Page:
You really shouldn’t say ‘I love you’ unless you mean it. But if you mean it, you should say it a lot because people forget.

Say what you will about being dirty or hyper or loud, but kids get it.  Or perhaps, as that last little boy noted, we adults just forget.

I hope you’ve been inspired, in some small way, to remember.

If so, do something differently because of it.

lemonade stand

In response to my post entitled “small kindnesses,” my friend Dibby wrote this comment:

…never, ever pass by a lemonade stand without indulging…

When I read this, I knew exactly what she meant and how she meant it.  She thinks like me.  She gets it.

When either of us sees a kid running a lemonade stand, we get excited.  We remember the thrill of being that kid.

Coloring the sign to announce your wares, sure that your graphic artistry and marketing were going to practically pull the people in, almost against their will. Hearing the satisfying “pah!” as you peeled back the plastic lid on the tub of powdered drink mix and being greeted with that smell. Choosing a pitcher that would make the lemonade look most appealing (always glass for me; never plastic). Cracking the ice from the trays into the finished product (having forgotten to do this first, and thus making quite a mess with the splashing). And sometimes, mom would suggest adding lemon wheels she’d cut for you, in order to make it look more authentic and to up the ante.

The card table and folding chairs would be set up close to the road. The sign was affixed with masking tape:




It was imperative that the sign say “ICE COLD,” because that was part of the sure-fire marketing strategy. The pitcher of lemonade was placed front and center, with two upside-down stacks of plastic cups waiting beside.

The tin can would occupy the corner of the table closest to yourself, so that you could look into it often. The money can. I remember the feeling of anticipation in setting it all up while watching the cars go by on the nearby road. Every one that passed before we were open for business was a missed opportunity to start filling that can.

And you imagined that can full. The night before, and that morning as you prepared, you’d do and re-do the figures. “If this many cars stop, then I’ll make this much, and if THIS many cars stop, I could make THIS much,” and so on. Then, of course, you’d begin to break it all down by the hour.

You felt confident. Important. Grown up somehow.

Show time! OK, world, let’s see those dimes! But then . . .

Much to your confusion, the cars would not stop. There would not be a waiting line that was impossible to keep up with. The can would not be getting full. And then your aunt would stop by. Or your grandmother. Or a neighbor. And your mom would suggest that you make the sign bigger with darker letters. Or that maybe if you smiled and waved and didn’t look quite so dejected, that might do the trick.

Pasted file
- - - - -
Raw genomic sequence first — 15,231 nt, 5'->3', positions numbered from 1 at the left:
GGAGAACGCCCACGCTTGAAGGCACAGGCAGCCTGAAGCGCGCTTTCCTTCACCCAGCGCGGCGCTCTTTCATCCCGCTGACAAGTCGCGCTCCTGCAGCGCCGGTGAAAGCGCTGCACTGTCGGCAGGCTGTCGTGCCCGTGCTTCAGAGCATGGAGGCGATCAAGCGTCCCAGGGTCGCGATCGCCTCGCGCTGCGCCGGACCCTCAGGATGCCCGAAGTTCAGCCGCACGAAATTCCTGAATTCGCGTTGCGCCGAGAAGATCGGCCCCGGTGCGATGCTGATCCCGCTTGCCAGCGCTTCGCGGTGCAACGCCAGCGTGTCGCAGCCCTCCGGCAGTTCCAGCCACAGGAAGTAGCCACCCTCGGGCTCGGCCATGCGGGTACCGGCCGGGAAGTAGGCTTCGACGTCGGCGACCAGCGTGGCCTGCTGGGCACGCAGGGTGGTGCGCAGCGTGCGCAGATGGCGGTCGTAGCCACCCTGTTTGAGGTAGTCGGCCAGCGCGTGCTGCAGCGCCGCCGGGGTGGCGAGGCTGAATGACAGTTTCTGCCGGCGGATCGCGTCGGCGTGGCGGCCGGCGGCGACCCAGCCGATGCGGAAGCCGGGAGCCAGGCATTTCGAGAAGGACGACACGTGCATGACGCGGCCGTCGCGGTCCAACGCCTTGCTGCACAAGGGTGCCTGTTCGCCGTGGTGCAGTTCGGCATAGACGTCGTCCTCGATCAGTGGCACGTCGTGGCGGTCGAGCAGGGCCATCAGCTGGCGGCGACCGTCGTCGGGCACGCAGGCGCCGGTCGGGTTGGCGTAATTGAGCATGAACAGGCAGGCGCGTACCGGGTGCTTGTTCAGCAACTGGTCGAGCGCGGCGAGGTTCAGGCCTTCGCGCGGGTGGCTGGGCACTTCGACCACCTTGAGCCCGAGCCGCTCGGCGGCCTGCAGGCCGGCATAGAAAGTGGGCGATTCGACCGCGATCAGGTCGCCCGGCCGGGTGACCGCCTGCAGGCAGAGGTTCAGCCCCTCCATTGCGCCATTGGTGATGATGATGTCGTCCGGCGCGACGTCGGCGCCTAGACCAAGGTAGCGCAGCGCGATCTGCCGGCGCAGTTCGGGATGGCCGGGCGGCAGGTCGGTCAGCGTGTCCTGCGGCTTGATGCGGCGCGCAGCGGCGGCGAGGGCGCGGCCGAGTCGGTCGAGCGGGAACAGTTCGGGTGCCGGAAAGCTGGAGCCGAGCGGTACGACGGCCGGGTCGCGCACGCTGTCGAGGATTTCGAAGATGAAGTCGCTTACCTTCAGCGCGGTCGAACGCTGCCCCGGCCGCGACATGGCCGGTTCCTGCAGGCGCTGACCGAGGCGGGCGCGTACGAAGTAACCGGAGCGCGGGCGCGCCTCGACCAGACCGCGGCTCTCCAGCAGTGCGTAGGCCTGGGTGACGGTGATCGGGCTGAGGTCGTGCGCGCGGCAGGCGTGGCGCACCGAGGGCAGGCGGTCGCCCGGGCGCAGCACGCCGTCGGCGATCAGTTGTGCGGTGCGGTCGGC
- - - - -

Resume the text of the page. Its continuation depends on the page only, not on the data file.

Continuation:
You’d inevitably give in and drink some of the profits away as the afternoon wore on. How are all these people not as hot as I am? How are they able to resist my lemonade? you’d think, never quite aware that the ice had all melted by now, and that the lemonade was diluted and warm.

But then — once in a while — someone would stop. A stranger. A real live customer. And you’d get your game face on, and sit up a little straighter, and say “Hello!” instead of “Hi.” And you’d pour him a brimming, shaking cup of your warm, iceless lemonade. And instead of a dime, he’d produce a whole dollar! And you’d thank him and offer him more lemonade, which he’d refuse and tell you that you’d need it for other customers, and that he was sure this was the time of day when most people really got the hankering for lemonade. And you’d wave after him as he drove away. Then you’d grin at your dollar, wide eyed. And you’d refill that pitcher and add some more ice and wipe your brow. By gum, you were back in it!


I’ve made it my goal to be that guy. The guy who always stops, whether he is thirsty or not. The guy who saves the day. Who gives the whole dollar (and sometimes a five) with a wink and tells them how terribly thirsty he was, and that he really didn’t know what he would have done had they not had that lemonade stand.

The ability to take someone else’s perspective goes beyond literature and lemonade stands. It’s a conscious choice to really see the others around us. To value them. To empathize. And to engage.

A me-centered life is a lonely and strangely unsatisfying one. Self is never satisfied. The more we feed it, the hungrier it gets.

lemonade stand: Self is never satisfied. The more we feed it, the hungrier it gets.

On the other hand, choosing to adopt more others-centered attitudes and actions connects us, bringing with it a sense of joy, belonging and purpose.

It’s Memorial Day weekend. Summer is here. Be on the lookout for the lemonade stands near you.

And stop.